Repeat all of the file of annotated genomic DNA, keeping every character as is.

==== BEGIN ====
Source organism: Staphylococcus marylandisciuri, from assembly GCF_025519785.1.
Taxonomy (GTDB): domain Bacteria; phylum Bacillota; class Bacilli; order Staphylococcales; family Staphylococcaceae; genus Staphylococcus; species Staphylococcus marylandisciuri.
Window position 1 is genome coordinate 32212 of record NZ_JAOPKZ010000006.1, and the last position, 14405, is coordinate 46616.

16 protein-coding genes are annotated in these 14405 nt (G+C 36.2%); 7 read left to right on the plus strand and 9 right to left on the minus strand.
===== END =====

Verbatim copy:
Source organism: Staphylococcus marylandisciuri, from assembly GCF_025519785.1.
Taxonomy (GTDB): domain Bacteria; phylum Bacillota; class Bacilli; order Staphylococcales; family Staphylococcaceae; genus Staphylococcus; species Staphylococcus marylandisciuri.
Window position 1 is genome coordinate 32212 of record NZ_JAOPKZ010000006.1, and the last position, 14405, is coordinate 46616.

16 protein-coding genes are annotated in these 14405 nt (G+C 36.2%); 7 read left to right on the plus strand and 9 right to left on the minus strand.